Discussion

In this case, restrictive pulmonary disease led the primary oncologist to opt for chemotherapy instead of surgery. However, the patient developed intolerable chemotherapy-associated anorexia, which necessitated the discontinuation of treatment. Since a few previous studies have indicated that DC immunotherapy could be safely administered to cancer patients as a minimally invasive treatment [8, 9, 18], we chose this therapy for our patient. The direct injection of DCs into tumors has been investigated in clinical studies, including those on hepatoma [19], pancreatic cancer [20], and gastric cancer [21]. Wen et al. [22] compared the therapeutic immunity achieved by several modes of DC injection, including intratumoral, intranodal, intravenous, and subcutaneous injections in mice. The survival rates were dramatically increased by vaccination via intratumoral injection, as compared with injections performed using other delivery methods. Pellegatta et al. [23] reported that, in comparison with other delivery methods, intratumoral injection of DCs may increase anti-tumor efficacy by altering the intratumoral environment and increasing T-cell-mediated immune responses. In this case, increased WT1-specific CTL levels were observed after DC immunotherapy, indicating that the DCs presented WT1 to naïve CD8+ T-cells in a precise manner. We suggest that gastric cancer could be a good indication for the direct injection of DCs and that the appropriate site for injection can be selected using live imaging with EGD.

Immature DCs were used for direct injections in previous studies because their phagocytic ability has been considered to be superior to that of mature DCs [24]. However, immature DCs have been shown to induce tolerance and the antigen-specific inhibition of effector T-cell function [25, 26]. Drutman and Trombetta [27] showed that mature DCs retained a robust capacity to capture soluble antigens. Furthermore, antigens internalized by mature DCs were efficiently presented on MHC class II cells and cross-presented on MHC class I cells. De Vries et al. [28] demonstrated that mature DCs efficiently migrate into T-cell-populated areas of the lymph nodes of melanoma patients. Taken together, these findings suggest that it might be reasonable to use mature DCs for direct injections into tumors.

IHC results for WT1 and MUC1 indicated significant changes after vaccination. Mucin is a high molecular weight glycoprotein that plays an important role in protecting the gastrointestinal tract epithelium and is normally present in abundance on the luminal surface of various secretory epithelial cells. The core peptides in the tandem repeat domain are masked in normal cells and exposed in cancer cell-associated mucins. CTLs for MUC1 only attack cancer cells with exposed tandem repeat domains [29]. In this case, MUC1-positive cells were present on the surface of the signet-ring adenocarcinoma before vaccination (Figure 2c-c”); however, MUC1-positive cells were only confirmed on normal luminal epithelial cells after DC immunotherapy, as we had expected (Figure 2h-h”).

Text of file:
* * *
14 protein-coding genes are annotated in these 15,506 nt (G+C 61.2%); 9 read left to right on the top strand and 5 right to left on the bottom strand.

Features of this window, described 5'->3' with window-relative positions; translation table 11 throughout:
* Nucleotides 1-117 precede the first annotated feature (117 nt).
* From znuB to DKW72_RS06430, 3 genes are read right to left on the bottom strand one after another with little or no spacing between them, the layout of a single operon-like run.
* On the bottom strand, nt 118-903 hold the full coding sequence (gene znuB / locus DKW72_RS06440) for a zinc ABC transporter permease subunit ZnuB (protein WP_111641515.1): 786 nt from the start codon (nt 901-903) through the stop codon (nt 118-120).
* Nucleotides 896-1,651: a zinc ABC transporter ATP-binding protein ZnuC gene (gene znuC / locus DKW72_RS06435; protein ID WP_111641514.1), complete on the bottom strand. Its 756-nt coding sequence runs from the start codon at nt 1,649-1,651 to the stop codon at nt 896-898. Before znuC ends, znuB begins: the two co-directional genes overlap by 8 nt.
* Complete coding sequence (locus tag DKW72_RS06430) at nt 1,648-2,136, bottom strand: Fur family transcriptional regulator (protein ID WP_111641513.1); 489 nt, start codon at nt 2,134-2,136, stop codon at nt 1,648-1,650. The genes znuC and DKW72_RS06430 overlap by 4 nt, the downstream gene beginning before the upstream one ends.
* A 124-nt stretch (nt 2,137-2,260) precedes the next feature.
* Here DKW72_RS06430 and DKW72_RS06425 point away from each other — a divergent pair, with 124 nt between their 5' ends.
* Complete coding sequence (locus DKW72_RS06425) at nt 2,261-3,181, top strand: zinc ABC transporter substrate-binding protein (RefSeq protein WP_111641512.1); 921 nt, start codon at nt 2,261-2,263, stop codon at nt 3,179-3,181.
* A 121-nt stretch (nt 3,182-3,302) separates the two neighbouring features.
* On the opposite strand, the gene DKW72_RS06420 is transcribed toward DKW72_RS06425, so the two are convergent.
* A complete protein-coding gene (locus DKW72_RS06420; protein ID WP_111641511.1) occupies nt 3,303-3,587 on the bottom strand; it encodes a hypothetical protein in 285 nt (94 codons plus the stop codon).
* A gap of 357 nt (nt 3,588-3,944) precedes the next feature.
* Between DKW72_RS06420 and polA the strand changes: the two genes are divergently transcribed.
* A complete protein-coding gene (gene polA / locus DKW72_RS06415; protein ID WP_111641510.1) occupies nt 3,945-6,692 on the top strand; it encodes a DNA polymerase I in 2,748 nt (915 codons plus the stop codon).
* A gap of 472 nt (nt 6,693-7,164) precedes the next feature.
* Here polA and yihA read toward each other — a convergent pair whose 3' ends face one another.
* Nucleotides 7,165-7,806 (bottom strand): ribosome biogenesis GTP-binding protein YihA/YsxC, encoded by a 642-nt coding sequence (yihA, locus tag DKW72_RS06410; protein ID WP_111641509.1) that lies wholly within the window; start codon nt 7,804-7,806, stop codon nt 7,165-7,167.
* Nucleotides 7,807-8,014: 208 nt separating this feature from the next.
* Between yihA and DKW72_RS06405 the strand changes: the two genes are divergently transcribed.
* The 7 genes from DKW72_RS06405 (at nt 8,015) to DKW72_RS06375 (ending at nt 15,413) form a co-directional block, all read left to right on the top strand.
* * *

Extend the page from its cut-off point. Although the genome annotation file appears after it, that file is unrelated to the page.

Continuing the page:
Conclusions

To the best of our knowledge, this is the first report on the therapeutic effects of DCs that target synthesized peptides in a patient with gastric cancer who could not undergo ESD or curative surgery.

Consent

We provided precise explanations of the therapy to the patient and his family. They gave written informed consent for the publication of this case report and any accompanying images. A copy of the written consent is available for review by the Editor-in-Chief of this journal.

Authors’ information

MK is a director of Seren Clinic. MN is a staff assistant at the Department of Gastrointestinal Surgery, Kanagawa Cancer Center, a director of Seren Clinic, and a professor at the Department of Immunology, St Marianna University School of Medicine. TS, AC, and AN were staff assistants at Seren Clinic. MO, SS, YY, YS, and NS are also professors at each university.

Abbreviations

COPD: 

Chronic obstructive pulmonary disease

CTLs: 

Cytotoxic T lymphocytes

DC: 

Dendritic cell

EGD: 

Esophagogastroduodenoscopy

HLA: 

Human leukocyte antigen

IHC: 

Immunohistochemistry

MUC1: 

Mucin 1, cell-surface associated

WT1: 

Wilms tumor 1.

Declarations

Acknowledgements

We acknowledge the patient who agreed to participate in this study and his primary oncologists. This study received no financial support.

Authors’ Affiliations

(1)
Seren Clinic Nagoya, Isokai
(2)
Seren Clinic Tokyo, Isokai
(3)
Institute for Advanced Medical Research, Keio University School of Medicine
(4)
Cell Processing Center, Shinshu University Hospital
(5)
R & D Laboratory for Innovative Biotherapeutics, Graduate School of Pharmaceutical Sciences, Kyushu University
(6)
Department of Radiology, Nagoya City University Graduate School of Medical Sciences
(7)
Department of Immunology, St Marianna University School of Medicine

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This article is published under license to BioMed Central Ltd. This is an Open Access article distributed under the terms of the Creative Commons Attribution License (http://creativecommons.org/licenses/by/4.0), which permits unrestricted use, distribution, and reproduction in any medium, provided the original work is properly credited. The Creative Commons Public Domain Dedication waiver (http://creativecommons.org/publicdomain/zero/1.0/) applies to the data made available in this article, unless otherwise stated.